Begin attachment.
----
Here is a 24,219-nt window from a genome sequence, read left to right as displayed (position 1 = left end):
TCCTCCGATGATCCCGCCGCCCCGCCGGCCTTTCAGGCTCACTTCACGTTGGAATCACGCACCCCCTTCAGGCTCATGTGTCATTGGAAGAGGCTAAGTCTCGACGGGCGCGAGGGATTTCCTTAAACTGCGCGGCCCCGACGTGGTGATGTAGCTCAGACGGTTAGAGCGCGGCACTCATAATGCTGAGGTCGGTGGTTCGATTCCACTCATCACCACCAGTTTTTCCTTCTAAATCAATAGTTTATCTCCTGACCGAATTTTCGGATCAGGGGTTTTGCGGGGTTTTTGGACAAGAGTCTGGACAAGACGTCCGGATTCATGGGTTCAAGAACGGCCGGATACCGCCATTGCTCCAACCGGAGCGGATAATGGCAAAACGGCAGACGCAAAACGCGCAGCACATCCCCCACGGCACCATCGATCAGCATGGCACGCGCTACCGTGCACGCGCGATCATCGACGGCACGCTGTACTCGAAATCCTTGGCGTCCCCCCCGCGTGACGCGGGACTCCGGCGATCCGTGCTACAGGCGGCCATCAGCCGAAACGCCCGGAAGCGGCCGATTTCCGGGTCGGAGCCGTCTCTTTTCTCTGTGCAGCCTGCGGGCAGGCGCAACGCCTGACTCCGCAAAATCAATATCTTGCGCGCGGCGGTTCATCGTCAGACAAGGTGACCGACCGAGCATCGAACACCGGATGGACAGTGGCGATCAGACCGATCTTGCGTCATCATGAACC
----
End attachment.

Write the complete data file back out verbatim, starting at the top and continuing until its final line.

Here is a 24,219-nt window from a genome sequence, read left to right as displayed (position 1 = left end):
TCCTCCGATGATCCCGCCGCCCCGCCGGCCTTTCAGGCTCACTTCACGTTGGAATCACGCACCCCCTTCAGGCTCATGTGTCATTGGAAGAGGCTAAGTCTCGACGGGCGCGAGGGATTTCCTTAAACTGCGCGGCCCCGACGTGGTGATGTAGCTCAGACGGTTAGAGCGCGGCACTCATAATGCTGAGGTCGGTGGTTCGATTCCACTCATCACCACCAGTTTTTCCTTCTAAATCAATAGTTTATCTCCTGACCGAATTTTCGGATCAGGGGTTTTGCGGGGTTTTTGGACAAGAGTCTGGACAAGACGTCCGGATTCATGGGTTCAAGAACGGCCGGATACCGCCATTGCTCCAACCGGAGCGGATAATGGCAAAACGGCAGACGCAAAACGCGCAGCACATCCCCCACGGCACCATCGATCAGCATGGCACGCGCTACCGTGCACGCGCGATCATCGACGGCACGCTGTACTCGAAATCCTTGGCGTCCCCCCCGCGTGACGCGGGACTCCGGCGATCCGTGCTACAGGCGGCCATCAGCCGAAACGCCCGGAAGCGGCCGATTTCCGGGTCGGAGCCGTCTCTTTTCTCTGTGCAGCCTGCGGGCAGGCGCAACGCCTGACTCCGCAAAATCAATATCTTGCGCGCGGCGGTTCATCGTCAGACAAGGTGACCGACCGAGCATCGAACACCGGATGGACAGTGGCGATCAGACCGATCTTGCGTCATCATGAACC